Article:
The facts relied upon by appellant to show that respondent was amenable to process in the State of California at the time service was effected are contained in the affidavits and in the answers to interrogatories referred to above. An examination of those affidavits and answers to interrogatories discloses among other things the following:

That respondent, Anders-Jahre and Company is a corporation existing under the laws of the Kingdom of Norway with its principal place of business in Sandefjord, Norway.

Respondent's business consists of the ownership and operation of steamships in domestic and foreign trade, including the ‘Janus.’ Four vessels owned by respondent, other than the ‘Janus,’ called at California ports from March 12, 1951, up to and including the date of the accident in question as well as some calls which were made subsequent to said accident. Over twenty calls were made by those vessels to California ports. Substantial quantities of cargo were discharged in California from the various vessels owned by respondent.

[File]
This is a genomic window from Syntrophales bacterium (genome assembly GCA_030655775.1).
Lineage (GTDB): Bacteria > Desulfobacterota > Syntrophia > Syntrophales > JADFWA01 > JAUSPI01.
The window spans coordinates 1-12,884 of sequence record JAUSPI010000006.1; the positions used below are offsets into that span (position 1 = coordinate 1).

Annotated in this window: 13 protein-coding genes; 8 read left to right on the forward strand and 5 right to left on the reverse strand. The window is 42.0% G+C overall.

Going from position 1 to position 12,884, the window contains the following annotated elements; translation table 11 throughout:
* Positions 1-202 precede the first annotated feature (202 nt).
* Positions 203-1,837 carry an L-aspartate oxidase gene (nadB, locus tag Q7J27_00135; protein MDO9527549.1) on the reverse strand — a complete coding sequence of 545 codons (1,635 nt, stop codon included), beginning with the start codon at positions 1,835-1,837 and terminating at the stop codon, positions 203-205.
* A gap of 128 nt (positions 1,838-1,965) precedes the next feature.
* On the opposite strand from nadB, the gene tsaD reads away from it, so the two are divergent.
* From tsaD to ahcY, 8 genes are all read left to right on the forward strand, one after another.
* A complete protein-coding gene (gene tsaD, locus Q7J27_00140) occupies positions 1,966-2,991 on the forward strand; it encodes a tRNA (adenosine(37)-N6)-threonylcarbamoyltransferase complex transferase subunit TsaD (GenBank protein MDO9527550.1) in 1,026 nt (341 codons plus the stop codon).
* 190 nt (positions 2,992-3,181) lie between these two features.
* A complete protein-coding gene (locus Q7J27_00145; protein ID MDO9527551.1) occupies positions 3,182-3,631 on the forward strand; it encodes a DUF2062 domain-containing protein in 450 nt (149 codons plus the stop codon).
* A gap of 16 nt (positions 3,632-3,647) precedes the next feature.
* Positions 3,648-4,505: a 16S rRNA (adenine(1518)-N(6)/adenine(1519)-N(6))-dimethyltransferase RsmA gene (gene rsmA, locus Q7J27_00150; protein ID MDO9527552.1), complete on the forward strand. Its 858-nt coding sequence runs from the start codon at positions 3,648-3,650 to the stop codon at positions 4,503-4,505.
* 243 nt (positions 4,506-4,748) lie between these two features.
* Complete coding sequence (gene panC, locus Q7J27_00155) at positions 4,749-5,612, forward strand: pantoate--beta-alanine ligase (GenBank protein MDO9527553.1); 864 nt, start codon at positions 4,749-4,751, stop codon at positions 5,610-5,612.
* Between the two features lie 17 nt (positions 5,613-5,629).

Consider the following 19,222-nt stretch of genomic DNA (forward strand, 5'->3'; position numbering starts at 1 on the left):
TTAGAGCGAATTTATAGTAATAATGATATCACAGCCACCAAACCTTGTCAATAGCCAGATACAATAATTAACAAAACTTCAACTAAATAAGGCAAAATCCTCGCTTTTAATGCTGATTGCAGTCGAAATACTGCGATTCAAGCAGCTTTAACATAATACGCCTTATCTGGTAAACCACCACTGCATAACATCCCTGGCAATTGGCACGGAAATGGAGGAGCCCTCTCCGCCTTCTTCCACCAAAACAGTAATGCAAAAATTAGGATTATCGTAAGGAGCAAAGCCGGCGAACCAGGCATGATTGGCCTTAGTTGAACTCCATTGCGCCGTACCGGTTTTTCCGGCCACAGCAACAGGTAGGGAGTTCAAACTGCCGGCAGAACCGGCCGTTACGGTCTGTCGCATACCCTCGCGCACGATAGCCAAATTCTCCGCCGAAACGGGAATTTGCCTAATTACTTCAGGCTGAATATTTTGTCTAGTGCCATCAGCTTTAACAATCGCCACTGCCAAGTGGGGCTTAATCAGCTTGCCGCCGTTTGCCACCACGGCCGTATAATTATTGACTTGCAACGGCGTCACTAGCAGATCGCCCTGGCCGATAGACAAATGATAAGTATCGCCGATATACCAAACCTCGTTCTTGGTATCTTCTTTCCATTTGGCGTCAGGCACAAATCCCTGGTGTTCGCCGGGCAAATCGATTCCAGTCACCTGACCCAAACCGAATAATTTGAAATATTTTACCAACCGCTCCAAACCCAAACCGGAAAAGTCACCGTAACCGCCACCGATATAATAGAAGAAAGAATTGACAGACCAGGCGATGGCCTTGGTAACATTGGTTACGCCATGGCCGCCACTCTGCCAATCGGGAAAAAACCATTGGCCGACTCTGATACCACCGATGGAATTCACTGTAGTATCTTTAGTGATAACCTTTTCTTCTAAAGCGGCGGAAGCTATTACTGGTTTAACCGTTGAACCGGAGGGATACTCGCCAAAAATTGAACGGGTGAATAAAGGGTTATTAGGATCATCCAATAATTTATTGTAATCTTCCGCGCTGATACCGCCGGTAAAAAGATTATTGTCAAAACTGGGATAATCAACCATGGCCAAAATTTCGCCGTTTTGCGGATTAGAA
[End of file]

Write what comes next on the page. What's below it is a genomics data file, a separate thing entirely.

Interrogatories were propounded by the appellant to Andre-Jahre & Co., the first of which was: ‘With respect to each of the visits of the vessels referred to in Paragrah 7 of the affidavit of Frithjof Bettum filed with the defendant's Motion to Quash Service of Summons, please state: the amounts of cargo discharged at Los Angeles or San Francisco on each of the occasions referred to in said Paragraph 7 by each of the vessels referred to in Paragraph 7.’ The ‘Answers to Interrogatories' set forth the following: